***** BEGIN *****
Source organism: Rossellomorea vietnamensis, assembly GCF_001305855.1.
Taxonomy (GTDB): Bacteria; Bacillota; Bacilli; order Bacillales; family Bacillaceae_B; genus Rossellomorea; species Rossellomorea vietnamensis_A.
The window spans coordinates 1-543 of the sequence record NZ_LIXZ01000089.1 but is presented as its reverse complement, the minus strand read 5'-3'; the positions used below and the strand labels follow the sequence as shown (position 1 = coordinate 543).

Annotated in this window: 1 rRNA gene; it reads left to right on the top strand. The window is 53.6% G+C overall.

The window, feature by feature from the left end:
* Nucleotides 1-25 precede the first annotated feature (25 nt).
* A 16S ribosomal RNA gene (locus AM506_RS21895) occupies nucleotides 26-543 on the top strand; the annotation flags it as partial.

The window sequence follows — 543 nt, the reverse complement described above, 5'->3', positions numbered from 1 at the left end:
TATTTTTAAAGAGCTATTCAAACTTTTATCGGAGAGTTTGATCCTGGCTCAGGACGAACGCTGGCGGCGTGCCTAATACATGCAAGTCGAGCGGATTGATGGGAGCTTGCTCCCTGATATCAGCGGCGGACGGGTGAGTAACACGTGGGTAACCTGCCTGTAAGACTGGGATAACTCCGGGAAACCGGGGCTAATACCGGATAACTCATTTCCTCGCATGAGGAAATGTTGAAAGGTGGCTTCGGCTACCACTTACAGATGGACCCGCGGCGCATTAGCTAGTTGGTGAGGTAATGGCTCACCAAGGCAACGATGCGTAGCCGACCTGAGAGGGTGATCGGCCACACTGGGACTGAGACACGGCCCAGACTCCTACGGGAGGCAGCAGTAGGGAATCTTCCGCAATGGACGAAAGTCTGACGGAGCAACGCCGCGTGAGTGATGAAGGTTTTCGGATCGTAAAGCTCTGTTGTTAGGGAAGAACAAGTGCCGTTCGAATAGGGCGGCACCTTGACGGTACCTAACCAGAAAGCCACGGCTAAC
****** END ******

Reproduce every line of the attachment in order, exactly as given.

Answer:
Source organism: Rossellomorea vietnamensis, assembly GCF_001305855.1.
Taxonomy (GTDB): Bacteria; Bacillota; Bacilli; order Bacillales; family Bacillaceae_B; genus Rossellomorea; species Rossellomorea vietnamensis_A.
The window spans coordinates 1-543 of the sequence record NZ_LIXZ01000089.1 but is presented as its reverse complement, the minus strand read 5'-3'; the positions used below and the strand labels follow the sequence as shown (position 1 = coordinate 543).

Annotated in this window: 1 rRNA gene; it reads left to right on the top strand. The window is 53.6% G+C overall.

The window, feature by feature from the left end:
* Nucleotides 1-25 precede the first annotated feature (25 nt).
* A 16S ribosomal RNA gene (locus AM506_RS21895) occupies nucleotides 26-543 on the top strand; the annotation flags it as partial.

The window sequence follows — 543 nt, the reverse complement described above, 5'->3', positions numbered from 1 at the left end:
TATTTTTAAAGAGCTATTCAAACTTTTATCGGAGAGTTTGATCCTGGCTCAGGACGAACGCTGGCGGCGTGCCTAATACATGCAAGTCGAGCGGATTGATGGGAGCTTGCTCCCTGATATCAGCGGCGGACGGGTGAGTAACACGTGGGTAACCTGCCTGTAAGACTGGGATAACTCCGGGAAACCGGGGCTAATACCGGATAACTCATTTCCTCGCATGAGGAAATGTTGAAAGGTGGCTTCGGCTACCACTTACAGATGGACCCGCGGCGCATTAGCTAGTTGGTGAGGTAATGGCTCACCAAGGCAACGATGCGTAGCCGACCTGAGAGGGTGATCGGCCACACTGGGACTGAGACACGGCCCAGACTCCTACGGGAGGCAGCAGTAGGGAATCTTCCGCAATGGACGAAAGTCTGACGGAGCAACGCCGCGTGAGTGATGAAGGTTTTCGGATCGTAAAGCTCTGTTGTTAGGGAAGAACAAGTGCCGTTCGAATAGGGCGGCACCTTGACGGTACCTAACCAGAAAGCCACGGCTAAC